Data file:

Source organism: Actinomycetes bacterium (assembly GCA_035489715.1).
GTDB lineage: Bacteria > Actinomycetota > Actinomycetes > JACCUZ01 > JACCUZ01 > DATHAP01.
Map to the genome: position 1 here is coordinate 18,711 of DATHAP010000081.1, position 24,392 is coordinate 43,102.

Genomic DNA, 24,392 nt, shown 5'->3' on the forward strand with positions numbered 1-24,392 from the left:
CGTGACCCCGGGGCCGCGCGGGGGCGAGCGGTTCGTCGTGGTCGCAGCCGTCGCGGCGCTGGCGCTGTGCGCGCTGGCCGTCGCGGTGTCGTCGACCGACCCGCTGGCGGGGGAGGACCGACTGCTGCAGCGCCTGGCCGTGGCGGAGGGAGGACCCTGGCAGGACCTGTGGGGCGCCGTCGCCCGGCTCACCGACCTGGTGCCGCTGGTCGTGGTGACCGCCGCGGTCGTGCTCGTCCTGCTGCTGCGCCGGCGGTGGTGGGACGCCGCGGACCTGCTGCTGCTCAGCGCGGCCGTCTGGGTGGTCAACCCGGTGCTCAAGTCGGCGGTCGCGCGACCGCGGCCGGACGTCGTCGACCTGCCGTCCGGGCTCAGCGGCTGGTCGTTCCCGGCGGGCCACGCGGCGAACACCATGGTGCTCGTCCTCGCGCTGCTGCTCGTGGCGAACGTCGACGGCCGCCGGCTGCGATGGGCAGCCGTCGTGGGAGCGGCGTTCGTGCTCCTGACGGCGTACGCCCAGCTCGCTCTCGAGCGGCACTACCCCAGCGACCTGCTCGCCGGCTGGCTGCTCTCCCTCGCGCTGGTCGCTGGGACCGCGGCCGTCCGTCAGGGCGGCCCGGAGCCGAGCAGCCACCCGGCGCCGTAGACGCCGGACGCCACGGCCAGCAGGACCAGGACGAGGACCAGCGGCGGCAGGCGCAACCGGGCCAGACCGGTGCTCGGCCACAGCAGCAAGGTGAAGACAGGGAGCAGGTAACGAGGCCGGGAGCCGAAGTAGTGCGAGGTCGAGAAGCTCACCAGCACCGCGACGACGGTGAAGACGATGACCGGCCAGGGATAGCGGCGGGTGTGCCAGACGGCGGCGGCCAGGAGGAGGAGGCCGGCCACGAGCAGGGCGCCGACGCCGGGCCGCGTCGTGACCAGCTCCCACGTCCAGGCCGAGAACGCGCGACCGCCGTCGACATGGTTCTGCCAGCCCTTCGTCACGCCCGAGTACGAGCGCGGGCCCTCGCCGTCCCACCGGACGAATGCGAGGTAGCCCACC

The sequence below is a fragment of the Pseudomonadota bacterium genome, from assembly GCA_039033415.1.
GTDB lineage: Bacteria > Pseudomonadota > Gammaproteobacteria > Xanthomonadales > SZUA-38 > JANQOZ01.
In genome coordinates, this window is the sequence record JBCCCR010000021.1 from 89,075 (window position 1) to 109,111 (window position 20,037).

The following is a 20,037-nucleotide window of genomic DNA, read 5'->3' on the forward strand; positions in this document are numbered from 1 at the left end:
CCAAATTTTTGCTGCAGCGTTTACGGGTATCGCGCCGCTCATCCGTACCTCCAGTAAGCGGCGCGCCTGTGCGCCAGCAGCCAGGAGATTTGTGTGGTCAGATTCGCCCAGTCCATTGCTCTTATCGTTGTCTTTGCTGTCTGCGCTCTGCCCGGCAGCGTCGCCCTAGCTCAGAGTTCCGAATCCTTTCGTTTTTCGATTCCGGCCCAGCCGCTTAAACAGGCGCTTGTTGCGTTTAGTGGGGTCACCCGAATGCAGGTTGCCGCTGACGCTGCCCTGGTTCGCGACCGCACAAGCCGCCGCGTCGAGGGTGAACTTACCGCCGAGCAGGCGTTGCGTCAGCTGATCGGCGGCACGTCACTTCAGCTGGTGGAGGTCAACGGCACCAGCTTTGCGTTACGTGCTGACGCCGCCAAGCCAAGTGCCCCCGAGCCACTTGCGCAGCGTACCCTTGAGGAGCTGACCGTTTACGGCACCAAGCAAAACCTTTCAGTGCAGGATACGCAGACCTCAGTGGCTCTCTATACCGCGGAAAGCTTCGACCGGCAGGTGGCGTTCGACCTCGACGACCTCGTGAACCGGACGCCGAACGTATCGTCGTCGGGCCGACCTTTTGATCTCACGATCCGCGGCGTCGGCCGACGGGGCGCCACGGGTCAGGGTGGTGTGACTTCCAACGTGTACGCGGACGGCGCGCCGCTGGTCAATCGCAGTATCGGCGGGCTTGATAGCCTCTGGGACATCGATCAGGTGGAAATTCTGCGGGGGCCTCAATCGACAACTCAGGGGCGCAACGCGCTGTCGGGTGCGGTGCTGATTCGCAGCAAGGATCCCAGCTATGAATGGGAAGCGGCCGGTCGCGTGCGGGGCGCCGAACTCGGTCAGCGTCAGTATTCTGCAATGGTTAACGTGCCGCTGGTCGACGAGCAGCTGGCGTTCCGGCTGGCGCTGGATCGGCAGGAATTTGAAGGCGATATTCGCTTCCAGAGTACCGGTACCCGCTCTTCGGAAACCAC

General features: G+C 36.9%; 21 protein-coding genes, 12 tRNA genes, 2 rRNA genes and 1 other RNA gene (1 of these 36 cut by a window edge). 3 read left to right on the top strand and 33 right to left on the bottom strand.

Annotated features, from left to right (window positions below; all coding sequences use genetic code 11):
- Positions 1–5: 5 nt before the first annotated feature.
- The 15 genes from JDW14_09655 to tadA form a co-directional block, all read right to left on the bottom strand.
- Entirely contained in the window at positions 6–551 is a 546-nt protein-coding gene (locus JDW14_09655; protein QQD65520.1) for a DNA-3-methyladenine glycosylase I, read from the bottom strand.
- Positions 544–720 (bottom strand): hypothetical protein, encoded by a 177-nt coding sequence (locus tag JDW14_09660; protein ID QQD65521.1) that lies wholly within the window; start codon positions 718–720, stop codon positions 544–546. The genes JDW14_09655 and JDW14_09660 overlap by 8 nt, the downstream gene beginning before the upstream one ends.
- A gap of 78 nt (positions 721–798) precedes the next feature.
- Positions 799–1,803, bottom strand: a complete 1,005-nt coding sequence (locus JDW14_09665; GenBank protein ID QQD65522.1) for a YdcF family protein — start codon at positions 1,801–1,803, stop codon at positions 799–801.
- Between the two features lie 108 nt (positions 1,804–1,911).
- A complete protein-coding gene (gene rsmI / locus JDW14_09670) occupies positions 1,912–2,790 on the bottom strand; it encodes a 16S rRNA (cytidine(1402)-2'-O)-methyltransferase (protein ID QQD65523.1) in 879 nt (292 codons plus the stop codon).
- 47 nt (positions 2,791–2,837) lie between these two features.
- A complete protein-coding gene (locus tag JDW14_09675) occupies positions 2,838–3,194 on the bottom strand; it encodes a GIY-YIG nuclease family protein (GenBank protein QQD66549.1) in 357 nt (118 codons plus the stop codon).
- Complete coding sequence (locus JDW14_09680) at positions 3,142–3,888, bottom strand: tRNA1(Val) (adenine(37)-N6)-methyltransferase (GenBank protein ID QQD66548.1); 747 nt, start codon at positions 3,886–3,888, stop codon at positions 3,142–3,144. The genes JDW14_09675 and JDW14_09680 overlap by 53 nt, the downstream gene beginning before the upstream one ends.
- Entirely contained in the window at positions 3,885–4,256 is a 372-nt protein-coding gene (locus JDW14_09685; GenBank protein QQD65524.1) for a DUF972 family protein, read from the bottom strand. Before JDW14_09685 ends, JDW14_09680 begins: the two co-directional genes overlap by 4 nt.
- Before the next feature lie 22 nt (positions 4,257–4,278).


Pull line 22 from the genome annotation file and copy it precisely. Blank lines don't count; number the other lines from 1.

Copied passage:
- A complete protein-coding gene (locus tag JDW14_09675) occupies positions 2,838–3,194 on the bottom strand; it encodes a GIY-YIG nuclease family protein (GenBank protein QQD66549.1) in 357 nt (118 codons plus the stop codon).